Both Sides Of The Atlantic - Killing The Bill Of Rights

On both sides of the Atlantic, there is a drive by traitorous "leaders" to dispose of our respective Bills of Rights.

On New Year's Day, Mike Adams, editor of, wrote:

One of the most extraordinary documents in human history -- the Bill of Rights -- has come to an end under President Barack Obama. Derived from sacred principles of natural law, the Bill of Rights has come to a sudden and catastrophic end with the President's signing of the National Defense Authorization Act (NDAA), a law that grants the U.S. military the legal right to conduct secret kidnappings of U.S. citizens, followed by indefinite detention, interrogation, torture and even murder.

This is all conducted completely outside the protection of law, with no jury, no trial, no legal representation and not even any requirement that the government produce evidence against the accused. It is a system of outright government tyranny against the American people, and it effectively nullifies the Bill of Rights.

In what will be remembered as the most traitorous executive signing ever committed against the American people, President Obama signed the bill on New Year's Eve, a time when most Americans were engaged in the consumption of alcohol. It seems appropriate, of course, since no intelligent American could accept the tyranny of this bill if they were sober.

This is the law that will cement Obama's legacy in the history books as the traitor who nullified the Bill of Rights and paved America's pathway down a road of tyranny that will make Nazi Germany's war crimes look like child's play. If Bush had signed a law like this, liberals would have been screaming impeachment!

Obama is, as Mike Adams says, a traitor. Similarly, here in the UK, there is a major government initiative to expunge our own Bill of Rights from history. This initiative is also being driven by traitors, specifically Nick Clegg and Kenneth Clarke.

The other traitors on the Commission are:

  • Professor Sir David Edward QC
  • Jonathan Fisher QC
  • Martin Howe QC
  • Baroness Kennedy of The Shaws QC
  • Lord Lester of Herne Hill QC
  • Dr Michael Pinto-Duschinsky
  • Professor Philippe Sands QC
  • Anthony Speaight QC

The Commission on a Bill of Rights, established in March 2011, "will investigate the creation of a UK Bill of Rights that incorporates and builds on all our obligations under the European Convention on Human Rights, ensures that these rights continue to be enshrined in UK law, and protects and extend our liberties."

A discussion paper was issued in August 2011, asking:

Do you think we need a UK Bill of Rights?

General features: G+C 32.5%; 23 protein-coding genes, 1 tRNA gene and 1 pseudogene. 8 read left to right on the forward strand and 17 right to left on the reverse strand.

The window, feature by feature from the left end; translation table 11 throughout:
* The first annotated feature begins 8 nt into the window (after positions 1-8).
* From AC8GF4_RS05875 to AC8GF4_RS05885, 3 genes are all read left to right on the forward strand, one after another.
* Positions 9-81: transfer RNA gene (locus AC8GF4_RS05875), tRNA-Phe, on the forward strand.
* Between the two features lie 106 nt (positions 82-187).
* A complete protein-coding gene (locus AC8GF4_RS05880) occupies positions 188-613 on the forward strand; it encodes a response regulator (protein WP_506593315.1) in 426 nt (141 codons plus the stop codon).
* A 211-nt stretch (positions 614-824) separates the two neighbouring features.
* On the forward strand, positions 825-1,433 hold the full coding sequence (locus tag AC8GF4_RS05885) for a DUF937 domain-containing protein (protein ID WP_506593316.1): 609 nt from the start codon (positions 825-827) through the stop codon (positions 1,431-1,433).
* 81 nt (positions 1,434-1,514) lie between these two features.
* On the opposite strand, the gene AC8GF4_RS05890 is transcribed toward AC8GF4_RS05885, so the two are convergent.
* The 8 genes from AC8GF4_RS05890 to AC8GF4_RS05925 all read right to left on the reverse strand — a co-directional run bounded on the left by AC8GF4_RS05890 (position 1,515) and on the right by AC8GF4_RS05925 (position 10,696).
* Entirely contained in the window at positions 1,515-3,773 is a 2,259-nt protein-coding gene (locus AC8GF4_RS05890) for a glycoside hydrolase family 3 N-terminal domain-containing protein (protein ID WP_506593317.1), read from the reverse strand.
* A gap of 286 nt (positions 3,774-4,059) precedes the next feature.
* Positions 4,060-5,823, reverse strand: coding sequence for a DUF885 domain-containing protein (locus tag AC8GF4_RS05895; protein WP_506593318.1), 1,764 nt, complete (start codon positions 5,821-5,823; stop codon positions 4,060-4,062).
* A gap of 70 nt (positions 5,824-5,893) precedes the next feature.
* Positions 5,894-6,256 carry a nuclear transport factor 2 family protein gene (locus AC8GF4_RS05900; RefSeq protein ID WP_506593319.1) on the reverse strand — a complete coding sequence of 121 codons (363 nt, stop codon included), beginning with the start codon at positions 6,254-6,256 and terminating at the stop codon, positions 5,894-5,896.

Only a traitor could respond with anything other than "no!" For Britain already has a Bill of Rights, passed in 1689. But our Bill of Rights is a ratification of an earlier common law contract between the people and the Crown; namely the Declaration of Right. As such, neither Parliament, nor any independent "commission" has any right to mess with it.

The Commission's discussion paper denies the existance of one of our most fundamental constitutional documents.

But Why Would They Do That?

Because the Bill of Rights limits Parliament! It states:

no foreign prince, person, prelate, state, or potentate hath, or ought to have, any jurisdiction, power, superiority, pre-eminence, or authority, ecclesiastical or spiritual, within this realm.

That alone should make it clear why our present Parliamentary traitors would wish to have it expunged, since they are constantly in breach of that one clause. 

Other constitutional rights given by the Bill of Rights 

  • The right to bear arms  
  • The right to petition the Sovereign  
  • Free men cannot be imprisoned without cause  
  • The Government cannot arrest any man because he disagrees with the Government’s policies
  • Habeas corpus is not to be denied
  • No person will be compelled to make loans to the King, and there will be no tax without the approval of Parliament
  • Soldiers and sailors will not be billeted on civilians
  • Government will not impose martial law during peacetime

The right to bear arms gives every person the right to self defence using reasonable force, including deadly force if appropriate. (Using tragic events as an excuse to remove that right has historically been the work of governments with good reason to fear their people - governments intent on some kind of future totalitarian control of their populations.)

So, the Bill of Rights limits Parliament. On the other hand, European "human rights" legislation limits the people. It presumes that people have no rights, except those few crumbs thrown at them by the state. 

The Commission is due to report by the end of 2012.

Ladies & gents, the legal maxim is qui tacet consentire videtur  - he who is silent is taken to agree.